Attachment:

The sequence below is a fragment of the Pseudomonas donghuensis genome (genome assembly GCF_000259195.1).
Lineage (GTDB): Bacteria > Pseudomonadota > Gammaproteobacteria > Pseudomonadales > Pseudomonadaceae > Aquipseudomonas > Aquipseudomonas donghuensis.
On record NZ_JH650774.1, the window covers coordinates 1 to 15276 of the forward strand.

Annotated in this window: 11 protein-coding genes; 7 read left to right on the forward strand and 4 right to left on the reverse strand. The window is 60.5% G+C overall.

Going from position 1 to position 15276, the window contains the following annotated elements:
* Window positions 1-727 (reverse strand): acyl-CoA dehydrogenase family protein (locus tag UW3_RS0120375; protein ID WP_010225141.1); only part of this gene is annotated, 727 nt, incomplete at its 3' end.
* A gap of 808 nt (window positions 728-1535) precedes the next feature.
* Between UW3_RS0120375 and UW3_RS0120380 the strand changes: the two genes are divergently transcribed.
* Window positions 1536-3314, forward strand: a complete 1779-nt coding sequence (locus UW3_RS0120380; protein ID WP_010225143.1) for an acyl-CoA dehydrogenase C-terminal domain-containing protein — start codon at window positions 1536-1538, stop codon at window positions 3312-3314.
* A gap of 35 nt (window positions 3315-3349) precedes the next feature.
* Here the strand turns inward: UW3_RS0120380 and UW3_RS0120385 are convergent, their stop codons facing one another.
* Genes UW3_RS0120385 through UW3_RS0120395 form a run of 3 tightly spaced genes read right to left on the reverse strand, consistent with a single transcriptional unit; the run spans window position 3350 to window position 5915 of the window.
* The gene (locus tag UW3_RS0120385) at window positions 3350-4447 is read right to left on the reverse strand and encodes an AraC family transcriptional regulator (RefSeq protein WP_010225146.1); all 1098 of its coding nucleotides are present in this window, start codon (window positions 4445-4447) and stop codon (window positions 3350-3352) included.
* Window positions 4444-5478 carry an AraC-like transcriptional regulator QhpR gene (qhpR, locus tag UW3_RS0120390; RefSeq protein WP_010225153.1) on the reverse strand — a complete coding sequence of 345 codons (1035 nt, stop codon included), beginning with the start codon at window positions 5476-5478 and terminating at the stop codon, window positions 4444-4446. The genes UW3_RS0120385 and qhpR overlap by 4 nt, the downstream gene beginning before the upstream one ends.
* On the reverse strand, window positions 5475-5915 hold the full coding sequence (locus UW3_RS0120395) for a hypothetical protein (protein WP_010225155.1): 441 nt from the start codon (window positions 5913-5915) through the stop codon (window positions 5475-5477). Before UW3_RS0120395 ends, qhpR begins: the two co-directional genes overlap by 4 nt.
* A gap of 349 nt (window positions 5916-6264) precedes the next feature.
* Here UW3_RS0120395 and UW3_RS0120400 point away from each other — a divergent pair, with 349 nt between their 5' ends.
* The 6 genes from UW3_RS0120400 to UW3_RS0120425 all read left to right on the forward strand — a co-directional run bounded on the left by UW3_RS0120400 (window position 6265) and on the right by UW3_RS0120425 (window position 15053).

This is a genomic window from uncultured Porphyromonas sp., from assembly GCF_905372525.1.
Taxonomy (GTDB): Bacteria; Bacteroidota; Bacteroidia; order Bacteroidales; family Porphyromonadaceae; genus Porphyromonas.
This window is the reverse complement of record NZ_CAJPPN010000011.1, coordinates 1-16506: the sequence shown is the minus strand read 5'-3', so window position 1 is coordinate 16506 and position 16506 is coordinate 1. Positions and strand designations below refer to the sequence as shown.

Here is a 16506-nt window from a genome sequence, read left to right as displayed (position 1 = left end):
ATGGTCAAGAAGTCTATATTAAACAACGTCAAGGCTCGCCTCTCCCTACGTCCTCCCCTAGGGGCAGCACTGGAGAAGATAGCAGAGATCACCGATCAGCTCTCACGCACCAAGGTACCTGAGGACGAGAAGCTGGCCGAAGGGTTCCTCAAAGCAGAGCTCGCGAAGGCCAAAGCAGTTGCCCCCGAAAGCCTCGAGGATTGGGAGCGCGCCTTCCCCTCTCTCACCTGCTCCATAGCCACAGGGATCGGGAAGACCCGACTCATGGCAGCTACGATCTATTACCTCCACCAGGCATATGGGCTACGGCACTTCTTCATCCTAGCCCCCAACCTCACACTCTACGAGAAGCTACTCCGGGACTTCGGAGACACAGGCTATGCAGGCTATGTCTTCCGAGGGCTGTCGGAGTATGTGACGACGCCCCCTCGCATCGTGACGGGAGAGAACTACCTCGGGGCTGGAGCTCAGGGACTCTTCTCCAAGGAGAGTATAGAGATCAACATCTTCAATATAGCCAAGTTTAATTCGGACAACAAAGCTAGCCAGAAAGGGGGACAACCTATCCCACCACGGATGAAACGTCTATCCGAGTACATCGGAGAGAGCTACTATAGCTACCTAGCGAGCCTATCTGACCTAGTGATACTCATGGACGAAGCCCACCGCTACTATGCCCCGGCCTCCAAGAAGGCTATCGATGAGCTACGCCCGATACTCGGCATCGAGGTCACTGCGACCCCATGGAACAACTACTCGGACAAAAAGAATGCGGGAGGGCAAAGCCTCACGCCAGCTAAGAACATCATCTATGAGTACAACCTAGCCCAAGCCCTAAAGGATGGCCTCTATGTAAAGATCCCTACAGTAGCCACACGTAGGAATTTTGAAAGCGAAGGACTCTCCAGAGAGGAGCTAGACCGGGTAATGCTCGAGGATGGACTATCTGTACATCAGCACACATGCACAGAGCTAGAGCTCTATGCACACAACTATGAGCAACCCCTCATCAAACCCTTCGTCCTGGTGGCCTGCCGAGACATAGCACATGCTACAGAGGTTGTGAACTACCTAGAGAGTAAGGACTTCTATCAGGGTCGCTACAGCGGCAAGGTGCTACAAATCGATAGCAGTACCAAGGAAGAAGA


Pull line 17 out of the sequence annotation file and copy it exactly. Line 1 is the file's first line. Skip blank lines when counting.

* Here UW3_RS0120395 and UW3_RS0120400 point away from each other — a divergent pair, with 349 nt between their 5' ends.